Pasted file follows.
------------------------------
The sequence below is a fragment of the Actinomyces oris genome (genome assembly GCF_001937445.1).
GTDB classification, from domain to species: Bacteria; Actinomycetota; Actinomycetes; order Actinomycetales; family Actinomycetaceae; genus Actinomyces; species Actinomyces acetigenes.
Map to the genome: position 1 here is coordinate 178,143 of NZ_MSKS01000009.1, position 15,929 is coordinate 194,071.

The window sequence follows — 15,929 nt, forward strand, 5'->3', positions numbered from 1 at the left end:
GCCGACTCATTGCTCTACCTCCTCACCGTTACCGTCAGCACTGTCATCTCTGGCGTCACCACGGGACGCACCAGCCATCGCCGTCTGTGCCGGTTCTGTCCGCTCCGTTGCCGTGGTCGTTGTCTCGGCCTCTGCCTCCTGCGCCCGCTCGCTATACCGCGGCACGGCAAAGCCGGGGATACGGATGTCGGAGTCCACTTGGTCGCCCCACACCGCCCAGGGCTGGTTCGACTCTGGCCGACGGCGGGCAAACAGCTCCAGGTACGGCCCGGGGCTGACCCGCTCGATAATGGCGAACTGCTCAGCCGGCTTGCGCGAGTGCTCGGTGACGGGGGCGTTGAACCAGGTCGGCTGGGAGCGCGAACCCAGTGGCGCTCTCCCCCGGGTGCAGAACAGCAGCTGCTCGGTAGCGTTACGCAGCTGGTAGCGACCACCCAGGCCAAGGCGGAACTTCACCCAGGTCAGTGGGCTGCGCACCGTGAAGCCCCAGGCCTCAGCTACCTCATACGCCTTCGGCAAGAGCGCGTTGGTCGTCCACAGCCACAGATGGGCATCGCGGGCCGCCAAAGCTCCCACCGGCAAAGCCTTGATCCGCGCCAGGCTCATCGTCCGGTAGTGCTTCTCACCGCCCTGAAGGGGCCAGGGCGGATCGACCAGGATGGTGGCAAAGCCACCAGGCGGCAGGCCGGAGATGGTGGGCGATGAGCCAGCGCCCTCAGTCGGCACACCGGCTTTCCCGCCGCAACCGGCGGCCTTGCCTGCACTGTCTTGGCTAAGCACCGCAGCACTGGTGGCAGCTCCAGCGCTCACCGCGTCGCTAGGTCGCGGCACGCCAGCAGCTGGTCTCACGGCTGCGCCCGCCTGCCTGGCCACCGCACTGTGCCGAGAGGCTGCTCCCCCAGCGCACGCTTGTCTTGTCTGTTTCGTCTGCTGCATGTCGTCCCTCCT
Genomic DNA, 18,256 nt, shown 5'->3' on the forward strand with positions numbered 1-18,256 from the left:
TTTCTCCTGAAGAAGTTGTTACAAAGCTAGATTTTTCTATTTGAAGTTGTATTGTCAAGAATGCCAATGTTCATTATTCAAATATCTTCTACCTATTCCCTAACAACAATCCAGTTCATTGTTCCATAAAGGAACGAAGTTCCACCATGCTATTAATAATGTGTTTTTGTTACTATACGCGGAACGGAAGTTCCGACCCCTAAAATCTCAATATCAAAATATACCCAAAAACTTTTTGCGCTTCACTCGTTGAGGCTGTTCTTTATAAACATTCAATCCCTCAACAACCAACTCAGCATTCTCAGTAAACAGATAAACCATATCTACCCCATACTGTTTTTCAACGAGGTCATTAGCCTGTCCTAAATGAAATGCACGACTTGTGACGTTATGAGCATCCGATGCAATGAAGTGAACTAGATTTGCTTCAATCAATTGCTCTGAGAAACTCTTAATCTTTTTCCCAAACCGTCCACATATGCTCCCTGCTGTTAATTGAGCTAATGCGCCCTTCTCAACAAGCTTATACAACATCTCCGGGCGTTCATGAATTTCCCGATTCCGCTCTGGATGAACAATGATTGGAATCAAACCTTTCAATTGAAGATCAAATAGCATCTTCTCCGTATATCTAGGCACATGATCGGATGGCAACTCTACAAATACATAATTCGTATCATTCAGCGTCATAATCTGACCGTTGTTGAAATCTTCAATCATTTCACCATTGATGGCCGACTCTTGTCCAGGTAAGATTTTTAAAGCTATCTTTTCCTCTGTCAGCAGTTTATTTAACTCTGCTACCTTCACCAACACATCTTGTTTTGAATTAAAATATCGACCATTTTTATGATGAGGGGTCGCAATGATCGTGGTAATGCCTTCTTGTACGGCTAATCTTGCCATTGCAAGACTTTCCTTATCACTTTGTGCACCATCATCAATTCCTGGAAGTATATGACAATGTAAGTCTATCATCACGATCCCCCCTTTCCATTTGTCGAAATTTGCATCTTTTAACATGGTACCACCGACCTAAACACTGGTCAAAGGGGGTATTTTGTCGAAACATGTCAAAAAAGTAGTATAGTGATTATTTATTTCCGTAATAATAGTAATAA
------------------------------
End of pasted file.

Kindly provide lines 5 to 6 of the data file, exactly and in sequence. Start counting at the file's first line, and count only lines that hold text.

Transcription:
GCCGACTCATTGCTCTACCTCCTCACCGTTACCGTCAGCACTGTCATCTCTGGCGTCACCACGGGACGCACCAGCCATCGCCGTCTGTGCCGGTTCTGTCCGCTCCGTTGCCGTGGTCGTTGTCTCGGCCTCTGCCTCCTGCGCCCGCTCGCTATACCGCGGCACGGCAAAGCCGGGGATACGGATGTCGGAGTCCACTTGGTCGCCCCACACCGCCCAGGGCTGGTTCGACTCTGGCCGACGGCGGGCAAACAGCTCCAGGTACGGCCCGGGGCTGACCCGCTCGATAATGGCGAACTGCTCAGCCGGCTTGCGCGAGTGCTCGGTGACGGGGGCGTTGAACCAGGTCGGCTGGGAGCGCGAACCCAGTGGCGCTCTCCCCCGGGTGCAGAACAGCAGCTGCTCGGTAGCGTTACGCAGCTGGTAGCGACCACCCAGGCCAAGGCGGAACTTCACCCAGGTCAGTGGGCTGCGCACCGTGAAGCCCCAGGCCTCAGCTACCTCATACGCCTTCGGCAAGAGCGCGTTGGTCGTCCACAGCCACAGATGGGCATCGCGGGCCGCCAAAGCTCCCACCGGCAAAGCCTTGATCCGCGCCAGGCTCATCGTCCGGTAGTGCTTCTCACCGCCCTGAAGGGGCCAGGGCGGATCGACCAGGATGGTGGCAAAGCCACCAGGCGGCAGGCCGGAGATGGTGGGCGATGAGCCAGCGCCCTCAGTCGGCACACCGGCTTTCCCGCCGCAACCGGCGGCCTTGCCTGCACTGTCTTGGCTAAGCACCGCAGCACTGGTGGCAGCTCCAGCGCTCACCGCGTCGCTAGGTCGCGGCACGCCAGCAGCTGGTCTCACGGCTGCGCCCGCCTGCCTGGCCACCGCACTGTGCCGAGAGGCTGCTCCCCCAGCGCACGCTTGTCTTGTCTGTTTCGTCTGCTGCATGTCGTCCCTCCT
Genomic DNA, 18,256 nt, shown 5'->3' on the forward strand with positions numbered 1-18,256 from the left: